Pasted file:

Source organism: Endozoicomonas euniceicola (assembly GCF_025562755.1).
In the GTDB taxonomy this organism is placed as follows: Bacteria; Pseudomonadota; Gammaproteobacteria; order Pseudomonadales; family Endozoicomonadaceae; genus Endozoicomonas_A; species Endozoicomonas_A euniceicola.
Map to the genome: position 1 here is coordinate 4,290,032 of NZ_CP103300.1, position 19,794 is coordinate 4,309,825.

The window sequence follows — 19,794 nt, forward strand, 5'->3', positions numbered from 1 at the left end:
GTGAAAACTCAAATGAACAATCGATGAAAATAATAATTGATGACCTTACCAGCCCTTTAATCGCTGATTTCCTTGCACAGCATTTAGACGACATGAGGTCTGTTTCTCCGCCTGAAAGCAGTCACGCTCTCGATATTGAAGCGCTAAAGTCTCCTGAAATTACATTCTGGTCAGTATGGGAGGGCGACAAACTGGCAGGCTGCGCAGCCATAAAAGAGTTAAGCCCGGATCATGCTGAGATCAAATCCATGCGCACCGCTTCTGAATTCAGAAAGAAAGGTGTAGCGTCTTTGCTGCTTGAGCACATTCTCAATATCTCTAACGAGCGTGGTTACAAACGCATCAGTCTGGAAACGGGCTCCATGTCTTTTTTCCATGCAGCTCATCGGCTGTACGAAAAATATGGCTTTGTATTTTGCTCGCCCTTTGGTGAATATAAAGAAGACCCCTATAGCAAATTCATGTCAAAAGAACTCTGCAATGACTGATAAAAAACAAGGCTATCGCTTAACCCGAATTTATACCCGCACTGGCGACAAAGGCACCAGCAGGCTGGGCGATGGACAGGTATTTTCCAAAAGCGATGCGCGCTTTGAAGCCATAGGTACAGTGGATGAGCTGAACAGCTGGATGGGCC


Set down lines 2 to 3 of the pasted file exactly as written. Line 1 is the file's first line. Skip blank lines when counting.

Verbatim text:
In the GTDB taxonomy this organism is placed as follows: Bacteria; Pseudomonadota; Gammaproteobacteria; order Pseudomonadales; family Endozoicomonadaceae; genus Endozoicomonas_A; species Endozoicomonas_A euniceicola.
Map to the genome: position 1 here is coordinate 4,290,032 of NZ_CP103300.1, position 19,794 is coordinate 4,309,825.